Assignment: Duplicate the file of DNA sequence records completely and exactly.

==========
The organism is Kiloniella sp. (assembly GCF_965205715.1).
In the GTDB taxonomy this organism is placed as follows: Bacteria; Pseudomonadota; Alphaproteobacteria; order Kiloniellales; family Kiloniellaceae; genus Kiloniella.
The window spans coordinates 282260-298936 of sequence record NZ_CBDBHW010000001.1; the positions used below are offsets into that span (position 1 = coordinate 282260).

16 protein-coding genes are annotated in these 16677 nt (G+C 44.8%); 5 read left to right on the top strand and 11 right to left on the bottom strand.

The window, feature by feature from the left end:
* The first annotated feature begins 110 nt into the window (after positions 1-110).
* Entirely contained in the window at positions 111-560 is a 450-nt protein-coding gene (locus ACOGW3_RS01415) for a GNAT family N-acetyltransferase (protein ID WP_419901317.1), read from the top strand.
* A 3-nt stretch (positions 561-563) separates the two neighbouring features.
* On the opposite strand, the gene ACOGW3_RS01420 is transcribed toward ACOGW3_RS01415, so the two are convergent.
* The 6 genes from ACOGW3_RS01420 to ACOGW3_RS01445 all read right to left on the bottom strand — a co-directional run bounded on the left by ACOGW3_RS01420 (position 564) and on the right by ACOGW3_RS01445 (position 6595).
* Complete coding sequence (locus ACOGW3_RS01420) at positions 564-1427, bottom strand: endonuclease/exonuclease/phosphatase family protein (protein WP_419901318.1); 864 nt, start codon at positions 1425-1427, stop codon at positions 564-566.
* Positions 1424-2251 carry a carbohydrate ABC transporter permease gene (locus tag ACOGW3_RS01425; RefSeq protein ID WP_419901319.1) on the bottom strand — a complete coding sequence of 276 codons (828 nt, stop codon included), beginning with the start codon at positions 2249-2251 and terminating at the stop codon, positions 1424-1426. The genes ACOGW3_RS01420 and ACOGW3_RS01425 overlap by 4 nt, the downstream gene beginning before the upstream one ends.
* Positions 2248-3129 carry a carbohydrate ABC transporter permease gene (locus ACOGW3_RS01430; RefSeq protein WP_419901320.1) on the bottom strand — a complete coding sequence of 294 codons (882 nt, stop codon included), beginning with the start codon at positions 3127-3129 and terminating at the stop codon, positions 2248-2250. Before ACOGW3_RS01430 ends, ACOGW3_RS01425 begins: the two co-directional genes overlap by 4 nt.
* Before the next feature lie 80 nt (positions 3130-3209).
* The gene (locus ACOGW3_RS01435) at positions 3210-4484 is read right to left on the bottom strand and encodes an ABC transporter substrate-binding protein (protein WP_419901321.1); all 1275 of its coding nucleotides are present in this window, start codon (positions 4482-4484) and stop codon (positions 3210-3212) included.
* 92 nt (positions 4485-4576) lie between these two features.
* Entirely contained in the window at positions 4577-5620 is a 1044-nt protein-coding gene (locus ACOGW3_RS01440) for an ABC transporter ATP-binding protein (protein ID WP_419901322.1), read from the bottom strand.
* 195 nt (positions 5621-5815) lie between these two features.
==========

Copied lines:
The organism is Kiloniella sp. (assembly GCF_965205715.1).
In the GTDB taxonomy this organism is placed as follows: Bacteria; Pseudomonadota; Alphaproteobacteria; order Kiloniellales; family Kiloniellaceae; genus Kiloniella.
The window spans coordinates 282260-298936 of sequence record NZ_CBDBHW010000001.1; the positions used below are offsets into that span (position 1 = coordinate 282260).

16 protein-coding genes are annotated in these 16677 nt (G+C 44.8%); 5 read left to right on the top strand and 11 right to left on the bottom strand.

The window, feature by feature from the left end:
* The first annotated feature begins 110 nt into the window (after positions 1-110).
* Entirely contained in the window at positions 111-560 is a 450-nt protein-coding gene (locus ACOGW3_RS01415) for a GNAT family N-acetyltransferase (protein ID WP_419901317.1), read from the top strand.
* A 3-nt stretch (positions 561-563) separates the two neighbouring features.
* On the opposite strand, the gene ACOGW3_RS01420 is transcribed toward ACOGW3_RS01415, so the two are convergent.
* The 6 genes from ACOGW3_RS01420 to ACOGW3_RS01445 all read right to left on the bottom strand — a co-directional run bounded on the left by ACOGW3_RS01420 (position 564) and on the right by ACOGW3_RS01445 (position 6595).
* Complete coding sequence (locus ACOGW3_RS01420) at positions 564-1427, bottom strand: endonuclease/exonuclease/phosphatase family protein (protein WP_419901318.1); 864 nt, start codon at positions 1425-1427, stop codon at positions 564-566.
* Positions 1424-2251 carry a carbohydrate ABC transporter permease gene (locus tag ACOGW3_RS01425; RefSeq protein ID WP_419901319.1) on the bottom strand — a complete coding sequence of 276 codons (828 nt, stop codon included), beginning with the start codon at positions 2249-2251 and terminating at the stop codon, positions 1424-1426. The genes ACOGW3_RS01420 and ACOGW3_RS01425 overlap by 4 nt, the downstream gene beginning before the upstream one ends.
* Positions 2248-3129 carry a carbohydrate ABC transporter permease gene (locus ACOGW3_RS01430; RefSeq protein WP_419901320.1) on the bottom strand — a complete coding sequence of 294 codons (882 nt, stop codon included), beginning with the start codon at positions 3127-3129 and terminating at the stop codon, positions 2248-2250. Before ACOGW3_RS01430 ends, ACOGW3_RS01425 begins: the two co-directional genes overlap by 4 nt.
* Before the next feature lie 80 nt (positions 3130-3209).
* The gene (locus ACOGW3_RS01435) at positions 3210-4484 is read right to left on the bottom strand and encodes an ABC transporter substrate-binding protein (protein WP_419901321.1); all 1275 of its coding nucleotides are present in this window, start codon (positions 4482-4484) and stop codon (positions 3210-3212) included.
* 92 nt (positions 4485-4576) lie between these two features.
* Entirely contained in the window at positions 4577-5620 is a 1044-nt protein-coding gene (locus ACOGW3_RS01440) for an ABC transporter ATP-binding protein (protein ID WP_419901322.1), read from the bottom strand.
* 195 nt (positions 5621-5815) lie between these two features.